Climate change the missing link in Vision 2030

Date: 20 April 2017

Vision 2030 is the long-term development blueprint that aims to transform Kenya into a middle income country by 2030.
The Vision is being implemented through a series of successive five-year Medium Term Plans (MTPs) the first implemented from 2008-2012; the second ends this year from 2013.
The Vision is based on three pillars: economic, social and political. At the moment, technocrats together with the stakeholders are planning for the MTP III which will be implemented from 2018- 2022.
Looking back a lot that has been achieved. For instance, the total installed capacity for generation of electric power increased by 47 per cent from 1,690 MW in 2012 to over 2,500MW in 2017 of which 66 per cent is from renewable sources mainly hydropower and geothermal.

The total number of customers connected to electricity increased from 2,038,625 in 2012 to 5,890,373 as of March 2017 which has resulted to over 65 per cent national connectivity to electricity.
The road network increased to more than 160,000km with a total of 14,000km of paved roads.
In regards to the financial inclusion, there has been a significant increase with 75.3 per cent of Kenyans being formally included, up from 66.9% in 2013.
The education sector has also witnessed increased primary school enrollment from 9.86 million to 10.1 million, between 2013 and 2016.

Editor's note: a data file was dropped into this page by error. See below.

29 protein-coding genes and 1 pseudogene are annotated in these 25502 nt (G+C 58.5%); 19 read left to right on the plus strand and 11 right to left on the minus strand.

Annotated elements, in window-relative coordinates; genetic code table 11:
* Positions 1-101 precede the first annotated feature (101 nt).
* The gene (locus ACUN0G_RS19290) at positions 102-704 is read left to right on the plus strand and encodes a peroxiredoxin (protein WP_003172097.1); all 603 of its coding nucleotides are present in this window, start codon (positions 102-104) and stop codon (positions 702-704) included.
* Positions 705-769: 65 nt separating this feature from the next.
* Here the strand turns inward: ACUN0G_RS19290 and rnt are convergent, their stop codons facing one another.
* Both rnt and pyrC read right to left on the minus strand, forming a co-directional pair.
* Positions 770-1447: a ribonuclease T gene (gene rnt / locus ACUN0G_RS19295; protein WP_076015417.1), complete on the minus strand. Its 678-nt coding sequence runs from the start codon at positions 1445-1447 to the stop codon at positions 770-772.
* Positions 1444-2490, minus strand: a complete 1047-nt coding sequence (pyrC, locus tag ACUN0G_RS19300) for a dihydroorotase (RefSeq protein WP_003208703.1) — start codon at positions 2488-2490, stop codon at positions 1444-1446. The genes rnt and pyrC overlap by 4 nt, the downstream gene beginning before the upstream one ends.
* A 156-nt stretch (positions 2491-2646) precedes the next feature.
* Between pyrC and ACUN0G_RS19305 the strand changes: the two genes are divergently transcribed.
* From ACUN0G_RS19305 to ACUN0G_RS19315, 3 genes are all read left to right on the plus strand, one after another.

It should, however, be noted that the Vision cannot be achieved fully unless climate change is well mainstreamed in MPT III. Kenya is a signatory to various treaties which require carbon emissions as well as pursuit of the Sustainable Development Goals (SDGs).

The future developments should not only be anchored in environmental good practice but also in inclusivity as it is the aim of the Kenya’s roadmap for SDGs, “not to leave anybody behind”.
With the total budget projection for Kenya reaching $26 billion (Sh2.6 trillion) in the financial year 2017-2018, it is expected that lack of action on climate change will cost the country over 10 per cent of the budget.
It is crucial that both the government and the private sectors come up with ways on how to mainstream sustainable development in Africa through SDGs and climate change in their businesses as well as planning.
The fact that Africa has the least contribution to greenhouse gas emissions but the hardest hit by the impacts of climate change will mean that emphasis should be put on matters of climate change.
The recent drought in Kenya is estimated to have a economic effect equivalent to $60 million.

Some of the key sectors that need to be considered when it comes to the emission of greenhouse gases are energy, transport, infrastructure and communication, agriculture, manufacturing and industry, buildings and construction as these are some of the key emitters of the green houses gases.